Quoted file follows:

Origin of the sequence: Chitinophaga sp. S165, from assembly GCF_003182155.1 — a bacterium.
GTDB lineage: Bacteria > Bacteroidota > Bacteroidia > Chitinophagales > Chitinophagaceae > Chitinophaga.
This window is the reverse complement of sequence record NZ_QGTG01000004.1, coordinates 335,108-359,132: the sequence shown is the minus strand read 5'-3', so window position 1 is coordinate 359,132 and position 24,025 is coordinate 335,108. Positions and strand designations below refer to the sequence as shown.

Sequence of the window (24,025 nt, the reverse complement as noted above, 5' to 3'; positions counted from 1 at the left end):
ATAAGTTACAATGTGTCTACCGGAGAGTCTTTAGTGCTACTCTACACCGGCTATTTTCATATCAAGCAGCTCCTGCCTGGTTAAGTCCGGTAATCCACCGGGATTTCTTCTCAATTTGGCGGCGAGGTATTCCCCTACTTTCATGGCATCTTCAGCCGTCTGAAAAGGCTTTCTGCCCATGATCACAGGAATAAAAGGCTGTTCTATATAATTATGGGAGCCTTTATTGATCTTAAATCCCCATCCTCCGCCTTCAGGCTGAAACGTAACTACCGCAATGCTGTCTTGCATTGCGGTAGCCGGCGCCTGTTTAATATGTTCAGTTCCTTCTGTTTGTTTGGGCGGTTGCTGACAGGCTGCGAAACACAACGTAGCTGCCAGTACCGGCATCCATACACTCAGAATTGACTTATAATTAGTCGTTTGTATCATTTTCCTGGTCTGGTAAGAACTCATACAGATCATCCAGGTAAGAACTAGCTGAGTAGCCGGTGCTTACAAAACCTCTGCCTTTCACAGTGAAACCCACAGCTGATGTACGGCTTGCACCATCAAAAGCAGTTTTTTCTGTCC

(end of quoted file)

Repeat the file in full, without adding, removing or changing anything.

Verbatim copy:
Origin of the sequence: Chitinophaga sp. S165, from assembly GCF_003182155.1 — a bacterium.
GTDB lineage: Bacteria > Bacteroidota > Bacteroidia > Chitinophagales > Chitinophagaceae > Chitinophaga.
This window is the reverse complement of sequence record NZ_QGTG01000004.1, coordinates 335,108-359,132: the sequence shown is the minus strand read 5'-3', so window position 1 is coordinate 359,132 and position 24,025 is coordinate 335,108. Positions and strand designations below refer to the sequence as shown.

Sequence of the window (24,025 nt, the reverse complement as noted above, 5' to 3'; positions counted from 1 at the left end):
ATAAGTTACAATGTGTCTACCGGAGAGTCTTTAGTGCTACTCTACACCGGCTATTTTCATATCAAGCAGCTCCTGCCTGGTTAAGTCCGGTAATCCACCGGGATTTCTTCTCAATTTGGCGGCGAGGTATTCCCCTACTTTCATGGCATCTTCAGCCGTCTGAAAAGGCTTTCTGCCCATGATCACAGGAATAAAAGGCTGTTCTATATAATTATGGGAGCCTTTATTGATCTTAAATCCCCATCCTCCGCCTTCAGGCTGAAACGTAACTACCGCAATGCTGTCTTGCATTGCGGTAGCCGGCGCCTGTTTAATATGTTCAGTTCCTTCTGTTTGTTTGGGCGGTTGCTGACAGGCTGCGAAACACAACGTAGCTGCCAGTACCGGCATCCATACACTCAGAATTGACTTATAATTAGTCGTTTGTATCATTTTCCTGGTCTGGTAAGAACTCATACAGATCATCCAGGTAAGAACTAGCTGAGTAGCCGGTGCTTACAAAACCTCTGCCTTTCACAGTGAAACCCACAGCTGATGTACGGCTTGCACCATCAAAAGCAGTTTTTTCTGTCC